Multitasking is processing multiple tasks at one time. For example, when you see someone in the car next to you eating a burrito, taking on his cell phone, and trying to drive at the same, that person is multitasking.

Multitasking also refers to the way a computer works. Unlike the phone and burrito juggling driver, a computer's CPU can handle many processes at one time with complete accuracy. However, it will only process the instructions sent to it by the computer's software. Therefore, to make full use of the CPU's capabilities, the software must be able to process more than one task at a time, or multitask.

Early operating systems could run multiple programs at one time, but did not fully support multitasking. Therefore, a single program could consume the computer's entire CPU while performing a certain operation. Basic operating system processes, such as copying files, prevented the user from performing other tasks, such as opening or closing windows. Fortunately, since modern operating systems include full multitasking support, multiple programs can run at the same time without affecting each other. Also, multiple operating system processes can take place simultaneously.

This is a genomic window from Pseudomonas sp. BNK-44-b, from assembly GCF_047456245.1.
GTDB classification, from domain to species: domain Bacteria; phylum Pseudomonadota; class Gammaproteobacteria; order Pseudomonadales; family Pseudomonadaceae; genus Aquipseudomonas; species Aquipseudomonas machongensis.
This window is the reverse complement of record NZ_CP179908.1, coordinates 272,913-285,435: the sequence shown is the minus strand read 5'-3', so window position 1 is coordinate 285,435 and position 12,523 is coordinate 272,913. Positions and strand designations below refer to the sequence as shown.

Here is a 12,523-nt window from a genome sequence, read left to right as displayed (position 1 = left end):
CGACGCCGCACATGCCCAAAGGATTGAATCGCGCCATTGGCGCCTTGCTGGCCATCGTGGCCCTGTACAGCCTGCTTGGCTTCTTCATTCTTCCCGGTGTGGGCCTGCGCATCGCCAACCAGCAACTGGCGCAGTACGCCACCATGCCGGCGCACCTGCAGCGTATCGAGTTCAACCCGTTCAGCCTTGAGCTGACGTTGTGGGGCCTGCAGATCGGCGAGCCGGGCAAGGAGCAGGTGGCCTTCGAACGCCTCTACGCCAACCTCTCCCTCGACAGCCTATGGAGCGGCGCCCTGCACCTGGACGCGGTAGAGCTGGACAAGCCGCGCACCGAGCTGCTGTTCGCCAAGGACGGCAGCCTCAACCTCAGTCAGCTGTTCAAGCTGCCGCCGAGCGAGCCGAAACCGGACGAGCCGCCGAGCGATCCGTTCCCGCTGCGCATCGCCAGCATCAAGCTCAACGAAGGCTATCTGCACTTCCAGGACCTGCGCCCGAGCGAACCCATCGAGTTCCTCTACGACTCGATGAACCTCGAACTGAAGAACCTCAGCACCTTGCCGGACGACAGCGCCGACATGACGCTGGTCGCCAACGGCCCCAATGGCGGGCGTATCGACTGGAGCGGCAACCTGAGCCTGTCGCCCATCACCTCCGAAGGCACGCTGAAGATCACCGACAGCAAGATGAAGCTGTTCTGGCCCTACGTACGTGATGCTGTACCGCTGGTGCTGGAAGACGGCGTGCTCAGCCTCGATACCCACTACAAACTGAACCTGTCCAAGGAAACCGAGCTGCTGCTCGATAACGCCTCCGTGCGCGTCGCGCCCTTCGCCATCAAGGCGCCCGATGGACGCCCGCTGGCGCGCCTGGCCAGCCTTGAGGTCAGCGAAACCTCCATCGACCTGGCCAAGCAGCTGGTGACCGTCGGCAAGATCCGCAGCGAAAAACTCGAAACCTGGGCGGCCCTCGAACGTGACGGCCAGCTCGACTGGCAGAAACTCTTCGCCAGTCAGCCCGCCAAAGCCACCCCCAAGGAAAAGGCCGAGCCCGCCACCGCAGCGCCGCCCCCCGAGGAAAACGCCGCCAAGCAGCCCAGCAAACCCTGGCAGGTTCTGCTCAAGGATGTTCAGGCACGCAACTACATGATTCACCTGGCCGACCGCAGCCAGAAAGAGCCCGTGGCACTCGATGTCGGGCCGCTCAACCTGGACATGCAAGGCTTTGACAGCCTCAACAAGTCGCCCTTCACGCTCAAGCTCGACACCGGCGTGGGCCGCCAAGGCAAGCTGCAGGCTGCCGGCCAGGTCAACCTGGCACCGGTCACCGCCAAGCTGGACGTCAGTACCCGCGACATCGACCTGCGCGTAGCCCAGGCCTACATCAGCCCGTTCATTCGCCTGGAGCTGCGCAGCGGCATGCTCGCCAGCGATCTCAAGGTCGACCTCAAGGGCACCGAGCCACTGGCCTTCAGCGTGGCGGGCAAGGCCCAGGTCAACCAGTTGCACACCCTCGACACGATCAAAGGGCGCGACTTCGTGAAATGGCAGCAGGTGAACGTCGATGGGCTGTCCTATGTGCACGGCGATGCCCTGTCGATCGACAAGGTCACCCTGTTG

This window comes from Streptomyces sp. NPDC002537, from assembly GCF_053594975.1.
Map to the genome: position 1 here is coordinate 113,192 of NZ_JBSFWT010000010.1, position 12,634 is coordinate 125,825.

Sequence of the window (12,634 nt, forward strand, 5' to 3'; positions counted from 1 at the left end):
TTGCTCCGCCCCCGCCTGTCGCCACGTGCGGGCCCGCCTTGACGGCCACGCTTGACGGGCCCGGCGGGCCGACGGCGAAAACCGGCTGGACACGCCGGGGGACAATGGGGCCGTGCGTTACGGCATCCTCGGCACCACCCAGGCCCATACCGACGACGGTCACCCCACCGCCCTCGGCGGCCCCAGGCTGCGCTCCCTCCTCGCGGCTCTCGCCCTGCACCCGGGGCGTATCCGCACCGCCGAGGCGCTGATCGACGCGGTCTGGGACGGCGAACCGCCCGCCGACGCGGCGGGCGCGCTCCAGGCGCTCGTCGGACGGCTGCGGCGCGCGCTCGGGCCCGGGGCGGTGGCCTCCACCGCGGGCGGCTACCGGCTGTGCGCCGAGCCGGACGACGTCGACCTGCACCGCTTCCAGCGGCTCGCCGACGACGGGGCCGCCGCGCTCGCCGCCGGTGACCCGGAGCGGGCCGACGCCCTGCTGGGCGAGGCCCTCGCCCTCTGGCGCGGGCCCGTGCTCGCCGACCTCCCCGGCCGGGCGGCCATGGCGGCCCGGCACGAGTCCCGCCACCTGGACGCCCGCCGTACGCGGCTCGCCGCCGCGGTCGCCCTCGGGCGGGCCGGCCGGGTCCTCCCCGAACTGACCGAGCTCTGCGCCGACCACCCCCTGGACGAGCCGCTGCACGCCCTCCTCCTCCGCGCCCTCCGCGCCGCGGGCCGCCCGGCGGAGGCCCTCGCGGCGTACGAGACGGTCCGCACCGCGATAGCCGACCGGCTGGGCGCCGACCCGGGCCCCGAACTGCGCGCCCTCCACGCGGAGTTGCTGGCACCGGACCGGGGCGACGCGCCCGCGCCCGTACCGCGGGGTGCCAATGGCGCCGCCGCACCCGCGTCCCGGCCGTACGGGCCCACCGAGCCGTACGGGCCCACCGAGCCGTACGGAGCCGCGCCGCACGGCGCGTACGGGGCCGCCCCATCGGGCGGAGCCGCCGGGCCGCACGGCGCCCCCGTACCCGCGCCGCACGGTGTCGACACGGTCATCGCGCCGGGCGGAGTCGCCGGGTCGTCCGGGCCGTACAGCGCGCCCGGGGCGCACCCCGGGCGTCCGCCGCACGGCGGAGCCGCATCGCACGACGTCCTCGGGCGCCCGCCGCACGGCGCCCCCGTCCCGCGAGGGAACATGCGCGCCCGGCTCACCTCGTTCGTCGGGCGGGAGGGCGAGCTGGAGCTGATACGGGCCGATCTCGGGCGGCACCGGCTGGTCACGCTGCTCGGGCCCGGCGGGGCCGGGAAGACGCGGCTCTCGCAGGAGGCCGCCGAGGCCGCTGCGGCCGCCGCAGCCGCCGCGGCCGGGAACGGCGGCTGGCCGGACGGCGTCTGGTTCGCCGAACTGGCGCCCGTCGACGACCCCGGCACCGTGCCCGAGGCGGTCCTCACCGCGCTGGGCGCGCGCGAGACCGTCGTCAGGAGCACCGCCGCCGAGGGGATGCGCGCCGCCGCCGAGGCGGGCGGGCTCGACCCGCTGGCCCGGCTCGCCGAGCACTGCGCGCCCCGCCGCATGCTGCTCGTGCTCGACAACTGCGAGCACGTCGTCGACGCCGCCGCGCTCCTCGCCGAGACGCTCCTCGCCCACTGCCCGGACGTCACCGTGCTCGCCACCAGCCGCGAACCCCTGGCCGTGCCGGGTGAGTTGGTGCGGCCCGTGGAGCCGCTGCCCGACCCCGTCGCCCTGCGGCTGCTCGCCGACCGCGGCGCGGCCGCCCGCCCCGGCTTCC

Since multitasking can handle several tasks at once, it also improves the stability of the computer. For example, if one process crashes, it will not affect the other running programs, since the computer handles each process separately. In other words, if you are in the middle of writing a paper in a word processing program and your Web browser unexpectedly quits, you won't lose your work. That's when you can really be thankful for multitasking.

Updated September 26, 2008 by Per C.

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